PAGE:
City council agreed to authorize the board of control to move ahead with the purchase of about $225,000 for park and recreation department equipment and for items and work needed at a new South Side park.
The most-expensive item will be to spend up to $100,000 for the new Glenwood Park pavilion, fencing and sidewalks in addition to work to level, seed and add topsoil to the location on Glenwood Avenue.
The park should open this summer.
Also Wednesday, council voted to let the board of control purchase a maintenance truck, a “rough” mower for the city-owned Henry Stambaugh Golf Course, and a specialized lawn mower to cut grass at other city park properties.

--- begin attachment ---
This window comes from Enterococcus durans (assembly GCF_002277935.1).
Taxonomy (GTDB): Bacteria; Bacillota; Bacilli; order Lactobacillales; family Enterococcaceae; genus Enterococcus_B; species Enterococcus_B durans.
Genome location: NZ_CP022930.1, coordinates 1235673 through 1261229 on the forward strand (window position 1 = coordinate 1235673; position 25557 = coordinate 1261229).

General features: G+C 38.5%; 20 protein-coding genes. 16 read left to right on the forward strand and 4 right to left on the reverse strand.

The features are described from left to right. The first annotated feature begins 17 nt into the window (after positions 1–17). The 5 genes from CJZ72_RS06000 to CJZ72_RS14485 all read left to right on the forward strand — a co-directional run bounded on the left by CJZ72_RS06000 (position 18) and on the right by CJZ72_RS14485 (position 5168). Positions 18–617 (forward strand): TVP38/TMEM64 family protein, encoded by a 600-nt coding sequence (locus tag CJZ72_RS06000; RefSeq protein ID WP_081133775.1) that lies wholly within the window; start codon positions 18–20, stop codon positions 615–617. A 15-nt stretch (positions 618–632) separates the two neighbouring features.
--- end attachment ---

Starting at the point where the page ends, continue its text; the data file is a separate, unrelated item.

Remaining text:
Meanwhile, William Triplett, a city resident, criticized city officials when addressing council about the lack of minorities hired by city government.
Mayor Charles Sammarone said city officials have worked to recruit city residents, with a focus on minorities, to seek employment with the government entity.
But few have done well in the past few years on civil-service tests, he and other city officials said.
The city recently hired seven firefighters with only one of them a city resident and two who are Mahoning County residents.
The rest live in counties contiguous to Mahoning, and all of the new hires are white.
Under state law, the city must offer the job to those finishing in the upper 25 percent among those passing the tests. With 77 people passing the tests, the city had 19 candidates for the seven jobs, said Fire Chief John J. O’Neill Jr.
The top Youngstown minority candidate to pass the written civil- service and the physical-ability tests finished in 40th place, he said.
Classes to help potential firefighters score better on tests are offered, but there’s been little improvement among city residents, O’Neill said.